5. Do not use flammable paint strippers near any source of sparks, flame, or high heat. Do not work near gas stoves, kerosene heaters, gas or electric water heaters, gas or electric clothes dryers, gas or electric furnaces, gas or electric space heaters, sanders, buffers, or other electric hand tools. Open flames, cigarettes, matches, lighters, pilot lights, or electric sparks can cause the chemicals in paint strippers to suddenly catch fire.

7. Only strip paint with chemicals that are marketed as paint strippers. Never use gasoline, lighter fluid, or kerosene to strip paint.

8. Dispose of paint strippers according to the instructions on the label. If you have any questions, ask your local environmental sanitation department about proper disposal. 

When it comes to paint stripping, knowledge is power. Always know exactly what you're working with from the removal product to the material you are stripping. Using some basic safety precautions that start at the time of purchasing the stripper and finish with the proper disposal of removed materials will ensure your safety and low environmental impact.

Tuesday, October 27, 2020

The Cold Is Coming: 5 DIY Home Improvement Get Ready Ideas


Investing in a new fall improvement project can be a great way to enhance the function of your home just in time for the flurries! Picking the right project is key to ensure the best preparation for winter. Here are 5 ways to get you ready for the cold and certainty that your home is fully prepared: 

Replacement Windows

When looking for a great way to prepare your home for this upcoming winter, one of the best remodeling projects you could start with is replacing your old windows with new ones! Old drafty windows are one of the leading causes of energy loss in a home. This can result in having to pay a great deal of money on energy bills in order to keep your home at a comfortable level for you and your family. When it really comes down to it, older windows weren't designed with the same level of energy efficiency in mind like they are today. If you’ve had older windows for some time, it’s likely they have developed cracks, warps, or just aren't sealed how they should be. TIP: Refinish window frames when replacing windows. Cracked paint build-up can reduce your window seal and make sealant cocking less effective. Refinishing projects can call for some harsh removal chemicals, but that’s not the case when using EZ Strip® products - the safer alternative. Visit for removal product recommendations.

New Doors

Much like windows, the doors of your home are also quite important when it comes to insulation in maintaining a comfortable living environment during the winter. If your doors are a bit on the older side, you may have noticed that damage has started to show, or feel a general draftiness around them. This fall is the perfect time to consider replacing them with an updated and more conducive door set to maintain a comfortable house setting. TIP: Refinishing your original door instead of a new set, will save you money! Visit for removal product recommendations.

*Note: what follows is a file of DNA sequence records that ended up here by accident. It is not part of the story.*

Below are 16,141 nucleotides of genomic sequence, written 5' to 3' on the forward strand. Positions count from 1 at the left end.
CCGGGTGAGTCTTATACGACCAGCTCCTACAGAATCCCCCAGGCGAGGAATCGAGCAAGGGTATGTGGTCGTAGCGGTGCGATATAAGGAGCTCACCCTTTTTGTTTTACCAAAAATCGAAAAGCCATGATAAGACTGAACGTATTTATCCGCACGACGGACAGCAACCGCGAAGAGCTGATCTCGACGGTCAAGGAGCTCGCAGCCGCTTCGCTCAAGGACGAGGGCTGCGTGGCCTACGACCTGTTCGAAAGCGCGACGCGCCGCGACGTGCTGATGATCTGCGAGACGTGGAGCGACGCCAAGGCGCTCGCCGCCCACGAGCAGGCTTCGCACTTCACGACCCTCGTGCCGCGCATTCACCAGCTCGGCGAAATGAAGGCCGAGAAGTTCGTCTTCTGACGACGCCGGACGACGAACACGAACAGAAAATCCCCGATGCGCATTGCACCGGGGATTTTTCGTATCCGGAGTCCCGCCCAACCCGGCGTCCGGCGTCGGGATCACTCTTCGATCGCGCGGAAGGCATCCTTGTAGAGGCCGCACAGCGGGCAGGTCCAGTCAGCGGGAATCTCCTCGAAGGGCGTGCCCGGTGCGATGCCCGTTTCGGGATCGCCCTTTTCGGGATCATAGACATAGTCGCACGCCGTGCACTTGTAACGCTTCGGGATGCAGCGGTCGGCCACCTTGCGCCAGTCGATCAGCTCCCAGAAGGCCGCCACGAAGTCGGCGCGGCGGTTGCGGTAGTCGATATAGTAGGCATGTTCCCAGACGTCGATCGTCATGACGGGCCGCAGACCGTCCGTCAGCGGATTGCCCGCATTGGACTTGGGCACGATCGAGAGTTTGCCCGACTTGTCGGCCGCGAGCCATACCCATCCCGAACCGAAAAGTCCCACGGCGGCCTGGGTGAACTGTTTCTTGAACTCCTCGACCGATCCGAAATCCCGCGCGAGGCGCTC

Kitchen Improvements

Considering all the cooking that goes on during the holiday season, now is the time to make improvements to your kitchen! There are many ways you can go about updating the heart of the home. You can do minor things like replacing the hardware on your kitchen cabinets, or go big and refinish your wood surfaces. TIP: Refinishing projects can call for some harsh removal chemicals, but that’s not the case when using EZ Strip® products - the safer alternative. Visit for removal product recommendations.

Paint Your Home’s Interior

As the fall arrives; painting the sidewalks and streets with a whirl of golden leaves, you may feel inspired to pick up the brush yourself. If autumn has a hint of Jack Frost, interior projects are always preferable. Painting your home’s interior allows you to get creative, have fun and reinvent the look of your indoor living space. TIP: For best results with your painting project make sure to prep/prewash the surface for proper paint adhesion. Visit for surface prep product recommendations.

Winterize Your Deck

Autumn weather can go either way. If you’re enjoying an extended summer, you may feel inspired to get outdoors and complete some exterior renovations while you still can. To winterize your deck, first wash the wood with a power washer or surface prep product to remove dirt and grime. Then let the surface completely dry out before applying a fresh coat of protective sealant or stain. This will provide years of life to your deck and allow you to enjoy it once all that snow melts away. TIP: For best results choose a sunny day with no chance of precipitation to apply sealant or stain. Visit for surface prep product recommendations.

Whether it's your primary residence or an investment property, it pays to get some key tasks and renovations done in the fall before you settle in for the winter. Upgrading to energy-efficient windows and doors can reduce significant increases to your heating bill, make life more comfortable and increase your home’s curb appeal. Interior improvement projects can bring added value to your home and also increase the cozy feel you'll need to get ready for the chill of winter.